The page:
The Wisconsin DNR has set the state’s first-ever managed elk hunt for this fall. The season will run October 13 through November 11, and December 13-21. Only Wisconsin residents are eligible to purchase an elk tag. The DNR is issuing 10 harvest tags for the bull-only hunt, distributed as follows: four tags to residents through a random drawing; one tag to a resident through a Rocky Mountain Elk Foundation (RMEF) raffle; and five tags go to the six Wisconsin Chippewa tribes. The hunt will take place within the Clam Lake elk range of Sawyer, Bayfield, Ashland, and Price counties. The DNR will have applications ($10) available starting May 1. Prior to receiving a harvest tag ($49), all drawing winners must complete an elk hunter education course before the start of the season. People interested in purchasing raffle tickets should visit www.RMEF.org/Wisconsin. For more information, search “elk” (www.dnr.wi.gov/topic/wildlifehabitat/elk.html) on the DNR website.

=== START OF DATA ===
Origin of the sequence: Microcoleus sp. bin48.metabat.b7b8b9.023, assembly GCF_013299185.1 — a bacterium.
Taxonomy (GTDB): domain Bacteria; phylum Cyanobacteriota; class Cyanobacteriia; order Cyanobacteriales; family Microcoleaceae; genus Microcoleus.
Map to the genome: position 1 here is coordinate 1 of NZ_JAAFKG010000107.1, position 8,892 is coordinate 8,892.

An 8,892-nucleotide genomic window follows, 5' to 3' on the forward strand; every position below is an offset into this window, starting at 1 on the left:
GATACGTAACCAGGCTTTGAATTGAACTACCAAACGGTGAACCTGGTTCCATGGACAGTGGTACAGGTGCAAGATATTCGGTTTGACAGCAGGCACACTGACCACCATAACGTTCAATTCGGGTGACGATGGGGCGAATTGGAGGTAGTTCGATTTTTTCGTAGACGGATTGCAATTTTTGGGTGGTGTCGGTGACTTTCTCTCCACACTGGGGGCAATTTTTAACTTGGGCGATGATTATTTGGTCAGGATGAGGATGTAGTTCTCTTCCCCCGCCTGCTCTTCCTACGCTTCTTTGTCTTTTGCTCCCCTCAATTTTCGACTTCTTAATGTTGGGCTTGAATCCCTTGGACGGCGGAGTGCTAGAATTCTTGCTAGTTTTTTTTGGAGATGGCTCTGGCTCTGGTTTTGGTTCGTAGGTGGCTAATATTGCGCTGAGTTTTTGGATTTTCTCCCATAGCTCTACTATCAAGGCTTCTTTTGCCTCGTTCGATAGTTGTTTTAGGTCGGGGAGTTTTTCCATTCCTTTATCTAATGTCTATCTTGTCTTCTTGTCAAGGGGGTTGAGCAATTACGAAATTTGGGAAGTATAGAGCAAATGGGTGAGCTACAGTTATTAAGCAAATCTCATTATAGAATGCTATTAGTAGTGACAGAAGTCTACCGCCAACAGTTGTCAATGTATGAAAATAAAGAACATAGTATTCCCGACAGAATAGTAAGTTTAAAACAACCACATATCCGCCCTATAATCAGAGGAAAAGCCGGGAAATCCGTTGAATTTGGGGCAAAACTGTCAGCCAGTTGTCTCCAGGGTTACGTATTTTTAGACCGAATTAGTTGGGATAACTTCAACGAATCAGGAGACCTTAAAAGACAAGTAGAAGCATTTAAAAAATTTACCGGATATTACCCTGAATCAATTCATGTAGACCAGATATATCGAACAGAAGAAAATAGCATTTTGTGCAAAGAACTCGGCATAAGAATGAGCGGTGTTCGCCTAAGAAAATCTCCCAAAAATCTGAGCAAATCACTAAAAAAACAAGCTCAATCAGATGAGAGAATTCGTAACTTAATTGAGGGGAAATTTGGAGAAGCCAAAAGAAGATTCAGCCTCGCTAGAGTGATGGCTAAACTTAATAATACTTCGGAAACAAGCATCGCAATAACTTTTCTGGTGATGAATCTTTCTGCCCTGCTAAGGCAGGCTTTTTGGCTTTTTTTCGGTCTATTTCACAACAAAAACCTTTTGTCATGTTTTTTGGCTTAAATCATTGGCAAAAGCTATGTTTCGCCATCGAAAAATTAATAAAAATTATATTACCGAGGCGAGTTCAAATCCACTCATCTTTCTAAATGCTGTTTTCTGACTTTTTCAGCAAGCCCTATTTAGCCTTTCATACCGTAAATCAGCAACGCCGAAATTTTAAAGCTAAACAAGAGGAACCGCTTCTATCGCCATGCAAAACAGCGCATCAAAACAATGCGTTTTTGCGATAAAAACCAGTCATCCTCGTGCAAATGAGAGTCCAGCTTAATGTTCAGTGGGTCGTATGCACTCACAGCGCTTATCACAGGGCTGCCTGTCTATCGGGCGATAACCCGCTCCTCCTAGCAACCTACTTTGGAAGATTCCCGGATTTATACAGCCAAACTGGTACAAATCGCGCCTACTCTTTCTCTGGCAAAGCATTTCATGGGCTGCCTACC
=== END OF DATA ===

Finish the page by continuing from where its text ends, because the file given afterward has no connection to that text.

Remaining spring turkey harvest authorizations are now on sale through this Friday, one zone per day, starting at 10 a.m., at www.dnr.wi.gov/gowild/ or through all license agents. Any remaining harvest authorizations go on sale at 10 a.m. Saturday. (Note: There are no bonus authorizations available for Zone 6.) Hunters can purchase one bonus authorization per day ($10/resident; $15/nonresident) until the zone and period sells out or the season closes. For more information, search “turkey” on the DNR website.
SNOWMOBILE TRAIL REPORT
The DNR reminds snowmobilers to make sure snowmobile registrations are current and their snowmobiles display a valid snowmobile trail pass. Wisconsin requires a trail pass to operate on all public snowmobile trails. You can order trail passes online, as well as renew registrations.